After the merger, how not to lose customers

After the merger

This article originally appeared on WSJ.com (may require subscription).

Days after the Federal Reserve approved the merger of Capital One and ING Direct last month, the combined company started announcing changes to ease customers' minds. ING customer accounts wouldn't change, for example, and ING customers would gain access to Capital One's ATMs at no cost. There's no mystery why the bank so quickly made such moves: When mergers occur, customers demand consistent and seamless services across both companies from the start. If they don't get them, they defect.

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Mergers & Acquisitions

Customer defections are a major reason why more than half of all mergers fail to deliver the intended improvement in shareholder value, as our own studies and those of others (including KPMG and Watson Wyatt) have shown. The trouble is that merged companies tend to focus primarily on quickly capturing synergies and avoiding major technology disasters. They typically lose sight of customers at the time when they are most likely to bail.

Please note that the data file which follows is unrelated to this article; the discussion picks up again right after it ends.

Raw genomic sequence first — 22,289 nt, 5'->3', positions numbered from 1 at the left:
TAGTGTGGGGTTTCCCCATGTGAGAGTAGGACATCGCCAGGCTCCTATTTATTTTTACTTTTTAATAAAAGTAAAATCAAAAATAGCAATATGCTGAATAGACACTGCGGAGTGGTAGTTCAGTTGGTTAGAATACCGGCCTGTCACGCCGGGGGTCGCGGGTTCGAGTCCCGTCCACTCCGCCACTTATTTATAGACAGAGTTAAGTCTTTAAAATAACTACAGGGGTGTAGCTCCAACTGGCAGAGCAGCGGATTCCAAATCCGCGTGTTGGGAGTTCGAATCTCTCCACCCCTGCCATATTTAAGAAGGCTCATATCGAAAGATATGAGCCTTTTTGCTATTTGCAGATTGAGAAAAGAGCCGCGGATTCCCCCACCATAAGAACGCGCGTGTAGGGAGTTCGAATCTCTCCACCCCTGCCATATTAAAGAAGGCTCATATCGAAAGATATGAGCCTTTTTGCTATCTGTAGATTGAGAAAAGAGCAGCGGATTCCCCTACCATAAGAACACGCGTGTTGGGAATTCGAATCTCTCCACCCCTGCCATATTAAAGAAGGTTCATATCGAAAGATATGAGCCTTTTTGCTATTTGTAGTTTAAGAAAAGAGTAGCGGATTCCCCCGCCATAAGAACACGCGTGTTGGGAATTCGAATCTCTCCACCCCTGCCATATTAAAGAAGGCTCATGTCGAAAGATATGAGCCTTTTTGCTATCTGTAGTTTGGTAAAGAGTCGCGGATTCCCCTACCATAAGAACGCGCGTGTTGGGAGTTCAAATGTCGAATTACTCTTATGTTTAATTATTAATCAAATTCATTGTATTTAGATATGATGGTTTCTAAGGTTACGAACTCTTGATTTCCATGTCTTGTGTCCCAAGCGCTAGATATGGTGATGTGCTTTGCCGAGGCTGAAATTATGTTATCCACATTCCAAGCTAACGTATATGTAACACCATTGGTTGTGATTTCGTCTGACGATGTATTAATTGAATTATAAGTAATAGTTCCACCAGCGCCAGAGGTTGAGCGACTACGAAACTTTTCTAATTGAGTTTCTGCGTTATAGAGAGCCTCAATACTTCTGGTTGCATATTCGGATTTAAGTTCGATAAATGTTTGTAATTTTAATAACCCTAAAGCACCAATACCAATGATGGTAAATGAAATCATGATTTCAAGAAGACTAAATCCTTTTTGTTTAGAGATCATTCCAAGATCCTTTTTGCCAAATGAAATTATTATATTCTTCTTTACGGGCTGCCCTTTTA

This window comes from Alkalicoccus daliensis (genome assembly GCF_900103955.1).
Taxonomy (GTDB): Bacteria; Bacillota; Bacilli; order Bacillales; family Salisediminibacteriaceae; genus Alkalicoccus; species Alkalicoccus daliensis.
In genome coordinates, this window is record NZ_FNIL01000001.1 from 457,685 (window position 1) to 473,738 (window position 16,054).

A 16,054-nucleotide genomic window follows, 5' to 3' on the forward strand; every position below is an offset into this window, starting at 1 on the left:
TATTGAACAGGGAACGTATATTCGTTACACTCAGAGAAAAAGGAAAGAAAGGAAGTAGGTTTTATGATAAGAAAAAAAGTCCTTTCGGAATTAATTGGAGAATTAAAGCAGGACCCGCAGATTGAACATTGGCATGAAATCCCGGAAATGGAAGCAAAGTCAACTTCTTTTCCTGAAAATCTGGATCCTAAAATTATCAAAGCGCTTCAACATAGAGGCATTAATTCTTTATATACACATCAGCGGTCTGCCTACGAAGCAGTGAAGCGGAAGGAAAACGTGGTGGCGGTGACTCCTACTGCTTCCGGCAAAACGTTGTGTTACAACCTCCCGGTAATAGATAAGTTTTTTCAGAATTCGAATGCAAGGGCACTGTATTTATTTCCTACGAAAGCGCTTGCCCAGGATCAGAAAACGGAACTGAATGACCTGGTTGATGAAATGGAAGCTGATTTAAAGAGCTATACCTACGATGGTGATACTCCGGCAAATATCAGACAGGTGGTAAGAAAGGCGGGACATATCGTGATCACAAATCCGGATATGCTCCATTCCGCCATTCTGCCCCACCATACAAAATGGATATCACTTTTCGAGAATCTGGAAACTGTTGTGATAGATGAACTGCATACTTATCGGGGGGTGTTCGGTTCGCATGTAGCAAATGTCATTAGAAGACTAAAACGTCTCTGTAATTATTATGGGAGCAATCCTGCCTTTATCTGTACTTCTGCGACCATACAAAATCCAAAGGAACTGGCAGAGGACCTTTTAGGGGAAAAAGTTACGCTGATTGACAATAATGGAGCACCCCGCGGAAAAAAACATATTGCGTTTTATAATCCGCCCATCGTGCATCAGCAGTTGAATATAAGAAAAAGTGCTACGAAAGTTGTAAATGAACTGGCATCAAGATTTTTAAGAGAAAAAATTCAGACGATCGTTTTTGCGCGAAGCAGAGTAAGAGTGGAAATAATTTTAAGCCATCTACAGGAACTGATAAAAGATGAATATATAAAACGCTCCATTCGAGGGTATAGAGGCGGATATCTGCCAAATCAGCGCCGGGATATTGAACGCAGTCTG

It doesn't have to be that way. The merger and integration process offers natural opportunities to re-evaluate—and even improve—the customer experience. First Union Bank lost 20% of its customer base in the year after purchasing CoreStates Financial in 1997. But in 2008, when Australia's Westpac acquired St. George Bank, an institution one-third its size, Westpac's leaders set an audacious goal of not losing a single customer and largely succeeded.

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